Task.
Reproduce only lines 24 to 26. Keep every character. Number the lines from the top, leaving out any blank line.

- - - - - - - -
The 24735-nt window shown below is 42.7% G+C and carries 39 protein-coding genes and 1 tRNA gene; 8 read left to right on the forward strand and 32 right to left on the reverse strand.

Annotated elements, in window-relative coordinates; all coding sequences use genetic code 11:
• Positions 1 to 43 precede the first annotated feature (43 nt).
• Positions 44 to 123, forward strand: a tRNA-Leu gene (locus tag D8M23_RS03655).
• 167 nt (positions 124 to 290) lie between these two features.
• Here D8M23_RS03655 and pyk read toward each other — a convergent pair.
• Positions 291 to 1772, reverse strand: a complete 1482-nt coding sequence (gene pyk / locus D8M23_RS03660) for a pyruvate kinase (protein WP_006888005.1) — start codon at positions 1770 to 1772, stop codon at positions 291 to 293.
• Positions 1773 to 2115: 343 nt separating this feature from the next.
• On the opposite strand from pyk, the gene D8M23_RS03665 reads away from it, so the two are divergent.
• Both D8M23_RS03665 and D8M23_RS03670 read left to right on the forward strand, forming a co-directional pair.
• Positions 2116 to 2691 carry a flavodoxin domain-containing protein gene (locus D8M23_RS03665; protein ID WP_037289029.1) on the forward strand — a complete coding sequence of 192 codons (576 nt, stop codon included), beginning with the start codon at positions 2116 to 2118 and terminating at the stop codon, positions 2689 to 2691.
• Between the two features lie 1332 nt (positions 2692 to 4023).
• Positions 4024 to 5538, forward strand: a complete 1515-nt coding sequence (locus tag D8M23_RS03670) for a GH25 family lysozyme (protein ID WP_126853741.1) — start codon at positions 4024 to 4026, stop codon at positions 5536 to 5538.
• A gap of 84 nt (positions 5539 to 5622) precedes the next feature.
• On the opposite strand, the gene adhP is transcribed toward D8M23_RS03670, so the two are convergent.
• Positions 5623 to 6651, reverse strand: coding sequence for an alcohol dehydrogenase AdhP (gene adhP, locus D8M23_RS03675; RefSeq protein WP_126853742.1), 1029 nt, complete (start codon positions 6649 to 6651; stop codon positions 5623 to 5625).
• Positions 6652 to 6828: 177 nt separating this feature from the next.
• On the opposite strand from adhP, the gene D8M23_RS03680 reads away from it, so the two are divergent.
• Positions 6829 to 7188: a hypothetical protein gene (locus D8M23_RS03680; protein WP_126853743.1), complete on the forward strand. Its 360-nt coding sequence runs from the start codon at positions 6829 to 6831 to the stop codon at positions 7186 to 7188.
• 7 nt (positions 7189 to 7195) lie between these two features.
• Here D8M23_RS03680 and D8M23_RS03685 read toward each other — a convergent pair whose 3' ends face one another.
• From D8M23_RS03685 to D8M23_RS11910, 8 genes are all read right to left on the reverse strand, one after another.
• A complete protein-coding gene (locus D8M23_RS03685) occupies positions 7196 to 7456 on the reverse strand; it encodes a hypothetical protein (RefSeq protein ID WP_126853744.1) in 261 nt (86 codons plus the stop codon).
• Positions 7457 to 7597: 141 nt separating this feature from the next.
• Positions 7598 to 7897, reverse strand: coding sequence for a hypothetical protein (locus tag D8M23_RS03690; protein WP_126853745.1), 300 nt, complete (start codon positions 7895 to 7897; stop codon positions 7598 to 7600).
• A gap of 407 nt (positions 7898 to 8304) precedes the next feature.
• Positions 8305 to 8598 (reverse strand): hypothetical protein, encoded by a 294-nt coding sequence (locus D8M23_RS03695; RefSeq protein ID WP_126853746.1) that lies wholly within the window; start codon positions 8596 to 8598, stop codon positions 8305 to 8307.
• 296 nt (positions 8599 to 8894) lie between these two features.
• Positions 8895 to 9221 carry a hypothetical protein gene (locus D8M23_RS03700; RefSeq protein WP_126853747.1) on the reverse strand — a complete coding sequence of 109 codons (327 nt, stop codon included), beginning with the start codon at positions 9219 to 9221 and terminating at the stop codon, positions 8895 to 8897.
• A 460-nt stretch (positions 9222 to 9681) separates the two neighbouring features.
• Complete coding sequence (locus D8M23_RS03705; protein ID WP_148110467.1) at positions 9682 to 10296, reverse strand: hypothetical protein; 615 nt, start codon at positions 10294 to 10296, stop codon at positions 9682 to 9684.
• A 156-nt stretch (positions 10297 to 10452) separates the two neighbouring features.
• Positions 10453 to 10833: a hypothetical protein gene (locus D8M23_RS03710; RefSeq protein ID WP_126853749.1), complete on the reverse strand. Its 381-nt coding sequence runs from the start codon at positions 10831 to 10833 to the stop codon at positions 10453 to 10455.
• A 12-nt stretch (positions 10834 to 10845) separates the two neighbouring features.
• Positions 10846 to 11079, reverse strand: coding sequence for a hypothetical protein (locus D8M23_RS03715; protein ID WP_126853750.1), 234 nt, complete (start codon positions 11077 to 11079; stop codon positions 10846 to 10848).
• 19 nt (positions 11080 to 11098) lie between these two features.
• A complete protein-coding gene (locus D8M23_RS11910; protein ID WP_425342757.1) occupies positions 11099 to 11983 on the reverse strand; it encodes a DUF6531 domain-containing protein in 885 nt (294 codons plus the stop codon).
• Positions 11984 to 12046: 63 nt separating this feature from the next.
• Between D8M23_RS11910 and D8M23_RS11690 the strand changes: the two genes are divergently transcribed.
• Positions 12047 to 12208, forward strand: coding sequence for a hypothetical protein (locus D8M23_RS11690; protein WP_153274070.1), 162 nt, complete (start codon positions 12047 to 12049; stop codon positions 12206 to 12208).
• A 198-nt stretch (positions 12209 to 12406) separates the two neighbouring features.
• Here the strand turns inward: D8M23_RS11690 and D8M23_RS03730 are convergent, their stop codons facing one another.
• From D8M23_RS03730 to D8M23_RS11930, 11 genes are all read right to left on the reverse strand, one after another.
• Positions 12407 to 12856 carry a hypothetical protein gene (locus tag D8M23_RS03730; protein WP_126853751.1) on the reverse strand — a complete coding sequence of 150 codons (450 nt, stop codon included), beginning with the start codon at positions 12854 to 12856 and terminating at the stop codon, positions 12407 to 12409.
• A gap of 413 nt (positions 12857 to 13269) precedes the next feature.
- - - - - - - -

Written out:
• Positions 7457 to 7597: 141 nt separating this feature from the next.
• Positions 7598 to 7897, reverse strand: coding sequence for a hypothetical protein (locus tag D8M23_RS03690; protein WP_126853745.1), 300 nt, complete (start codon positions 7895 to 7897; stop codon positions 7598 to 7600).
• A gap of 407 nt (positions 7898 to 8304) precedes the next feature.